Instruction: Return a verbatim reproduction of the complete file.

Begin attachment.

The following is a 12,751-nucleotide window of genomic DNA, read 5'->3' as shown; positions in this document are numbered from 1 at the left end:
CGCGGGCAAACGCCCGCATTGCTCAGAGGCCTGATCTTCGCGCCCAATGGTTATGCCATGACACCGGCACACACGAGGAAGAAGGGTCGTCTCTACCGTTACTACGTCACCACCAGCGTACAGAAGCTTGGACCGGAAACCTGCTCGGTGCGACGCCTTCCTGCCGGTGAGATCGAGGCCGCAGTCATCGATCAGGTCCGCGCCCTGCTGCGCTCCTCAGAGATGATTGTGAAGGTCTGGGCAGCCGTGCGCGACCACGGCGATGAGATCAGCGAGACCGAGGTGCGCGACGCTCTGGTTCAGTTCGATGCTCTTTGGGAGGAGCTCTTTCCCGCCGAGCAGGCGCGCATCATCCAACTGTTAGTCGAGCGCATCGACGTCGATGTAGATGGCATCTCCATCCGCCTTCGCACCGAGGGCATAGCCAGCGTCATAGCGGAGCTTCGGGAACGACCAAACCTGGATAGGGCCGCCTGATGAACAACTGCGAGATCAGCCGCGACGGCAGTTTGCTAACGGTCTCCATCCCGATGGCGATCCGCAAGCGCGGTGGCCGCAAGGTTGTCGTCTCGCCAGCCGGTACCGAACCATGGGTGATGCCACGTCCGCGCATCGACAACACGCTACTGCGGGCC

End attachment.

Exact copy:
The following is a 12,751-nucleotide window of genomic DNA, read 5'->3' as shown; positions in this document are numbered from 1 at the left end:
CGCGGGCAAACGCCCGCATTGCTCAGAGGCCTGATCTTCGCGCCCAATGGTTATGCCATGACACCGGCACACACGAGGAAGAAGGGTCGTCTCTACCGTTACTACGTCACCACCAGCGTACAGAAGCTTGGACCGGAAACCTGCTCGGTGCGACGCCTTCCTGCCGGTGAGATCGAGGCCGCAGTCATCGATCAGGTCCGCGCCCTGCTGCGCTCCTCAGAGATGATTGTGAAGGTCTGGGCAGCCGTGCGCGACCACGGCGATGAGATCAGCGAGACCGAGGTGCGCGACGCTCTGGTTCAGTTCGATGCTCTTTGGGAGGAGCTCTTTCCCGCCGAGCAGGCGCGCATCATCCAACTGTTAGTCGAGCGCATCGACGTCGATGTAGATGGCATCTCCATCCGCCTTCGCACCGAGGGCATAGCCAGCGTCATAGCGGAGCTTCGGGAACGACCAAACCTGGATAGGGCCGCCTGATGAACAACTGCGAGATCAGCCGCGACGGCAGTTTGCTAACGGTCTCCATCCCGATGGCGATCCGCAAGCGCGGTGGCCGCAAGGTTGTCGTCTCGCCAGCCGGTACCGAACCATGGGTGATGCCACGTCCGCGCATCGACAACACGCTACTGCGGGCC